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The Eye of the Credit Storm?

Author: Lee Hudson Teslik
June 2, 2008

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Leveraged loans aren't commonly known outside finance circles. That could change soon, writes the FT's Gillian Tett, who also broached the possibility of major subprime-loan losses well before the mainstream media caught whiff of trouble. Leveraged lending is the process of offering new loans to high-risk companies, already saddled with debt. For a lender, this means potential for higher returns. It also means higher default risk. Just as banks found themselves in trouble when their holdings of subprime debt and its derivatives began to implode, they could face similar problems if the firms that took out leveraged loans start to default. It's unclear just how much exposure banks have to these kinds of loans, but experts say leveraged finance has experienced a major boom in recent years. And, much like the subprime market, Tett says the explosive popularity has come with a "commensurate fall in lending standards."

Leveraged loans aren't the only landmine still out there. The broader credit markets show lingering weakness, particularly in the United States. Housing losses continue to pose a major problem. Even as markets stabilized following rapid rate cuts by the U.S. Federal Reserve and sweeping market reform plans by the Treasury, housing indices continued to decline. The S&P/Case-Shiller house price index, which tracks the U.S. housing market, fell 14.1 percent (AP) in the first quarter of 2008, the worst single-quarter performance since the index was created twenty years ago. Global housing prices, too, are starting to waver (Economist).

Weighed down by the housing market and the possibility of yet more credit defaults, U.S. banks set aside $37.1 billion (MarketWatch) to cover losses on real estate loans in the first quarter of 2008, stoking fears that banks could again fall into the vicious cycle of debt implosions and loan write-offs. "While we may be past the worst of the turmoil in financial markets, we're still in the early stages of the traditional credit crisis," said the chairwoman of the FDIC, the U.S. federal agency that insures banks, in an interview with the Financial Times.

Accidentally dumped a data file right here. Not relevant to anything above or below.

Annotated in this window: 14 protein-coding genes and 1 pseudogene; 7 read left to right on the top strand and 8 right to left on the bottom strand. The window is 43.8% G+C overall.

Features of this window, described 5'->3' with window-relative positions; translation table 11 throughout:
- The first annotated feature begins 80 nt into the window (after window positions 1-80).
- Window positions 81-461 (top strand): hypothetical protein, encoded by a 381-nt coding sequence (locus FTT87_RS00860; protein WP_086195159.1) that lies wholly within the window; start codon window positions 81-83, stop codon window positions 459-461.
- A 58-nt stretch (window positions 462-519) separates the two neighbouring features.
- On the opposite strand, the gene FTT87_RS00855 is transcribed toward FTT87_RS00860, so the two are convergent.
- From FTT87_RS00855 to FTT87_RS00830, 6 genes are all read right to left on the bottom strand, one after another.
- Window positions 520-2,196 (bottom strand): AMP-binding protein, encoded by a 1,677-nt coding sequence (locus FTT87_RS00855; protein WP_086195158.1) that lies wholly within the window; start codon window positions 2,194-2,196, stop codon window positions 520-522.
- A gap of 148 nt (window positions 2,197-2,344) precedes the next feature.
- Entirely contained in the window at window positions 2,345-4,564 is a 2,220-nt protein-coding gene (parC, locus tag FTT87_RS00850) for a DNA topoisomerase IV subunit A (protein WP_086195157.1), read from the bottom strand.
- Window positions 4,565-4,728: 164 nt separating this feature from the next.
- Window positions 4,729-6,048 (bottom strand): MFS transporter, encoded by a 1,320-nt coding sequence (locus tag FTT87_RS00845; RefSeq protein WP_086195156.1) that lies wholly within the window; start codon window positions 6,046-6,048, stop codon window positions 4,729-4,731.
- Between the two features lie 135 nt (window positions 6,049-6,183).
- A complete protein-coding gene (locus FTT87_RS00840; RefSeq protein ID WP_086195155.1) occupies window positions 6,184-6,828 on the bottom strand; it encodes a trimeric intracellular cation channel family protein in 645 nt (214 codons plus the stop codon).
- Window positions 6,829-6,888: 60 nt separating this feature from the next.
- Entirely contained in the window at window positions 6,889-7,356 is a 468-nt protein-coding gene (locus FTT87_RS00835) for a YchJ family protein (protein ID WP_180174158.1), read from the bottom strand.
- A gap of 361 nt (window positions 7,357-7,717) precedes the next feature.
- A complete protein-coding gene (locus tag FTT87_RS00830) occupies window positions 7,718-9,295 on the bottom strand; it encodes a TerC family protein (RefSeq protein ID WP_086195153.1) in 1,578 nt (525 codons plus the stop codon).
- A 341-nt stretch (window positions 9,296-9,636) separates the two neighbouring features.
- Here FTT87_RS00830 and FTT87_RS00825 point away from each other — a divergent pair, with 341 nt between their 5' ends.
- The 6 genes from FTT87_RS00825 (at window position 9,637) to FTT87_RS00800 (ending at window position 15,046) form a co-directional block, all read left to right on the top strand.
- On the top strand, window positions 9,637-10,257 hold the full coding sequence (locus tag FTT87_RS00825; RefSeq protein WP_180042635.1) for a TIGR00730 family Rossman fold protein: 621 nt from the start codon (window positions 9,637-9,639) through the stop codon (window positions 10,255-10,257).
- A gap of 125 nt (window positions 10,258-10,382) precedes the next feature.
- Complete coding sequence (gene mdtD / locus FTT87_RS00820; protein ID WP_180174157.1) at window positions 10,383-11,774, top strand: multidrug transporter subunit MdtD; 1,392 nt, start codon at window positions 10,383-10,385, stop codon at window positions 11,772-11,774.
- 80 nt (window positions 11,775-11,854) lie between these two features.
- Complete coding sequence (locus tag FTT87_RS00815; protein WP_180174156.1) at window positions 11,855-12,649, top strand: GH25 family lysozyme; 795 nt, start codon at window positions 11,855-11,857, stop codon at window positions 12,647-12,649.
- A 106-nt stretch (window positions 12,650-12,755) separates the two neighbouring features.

Just what this means for banks—and the broader economy—remains anyone's guess. Nouriel Roubini, an economics professor at New York University and a well-known pessimist who has put forth some rather dire predictions about the credit crisis, recently held a panel discussion on credit markets with experts from finance, consulting, and academia. Roubini mused on his blog that all but one of the panelists was equally or more pessimistic than he was himself. Given that 47 percent of all assets at major U.S. banks are related to real estate, and 67 percent of assets at smaller U.S. banks, the panel agreed that the risks of a "systemic banking crisis" are genuine. Other experts warn against jumping to conclusions. Tett notes that one of the factors that makes leveraged loans troubling—the fact that ratings agencies haven't produced good models to predict defaults accurately—also makes it hard to foretell mayhem.

Still, the situation merits close attention. Should other major lending institutions fall prey to the same troubles that brought down Bear Stearns earlier this year, the effects would stretch beyond Wall Street. For starters, the U.S. economy could sink emphatically into a recession, with potential knock-on effects globally and geopolitically. Alan Greenspan, the former chairman of the U.S. Federal Reserve, told the Financial Times in late May that he thinks a U.S. recession remains likely. Greenspan's outlook isn't wholly negative. He says Fed action has probably lowered the likelihood of a severe recession, but adds that it's "too early to tell" how much more credit trouble looms.

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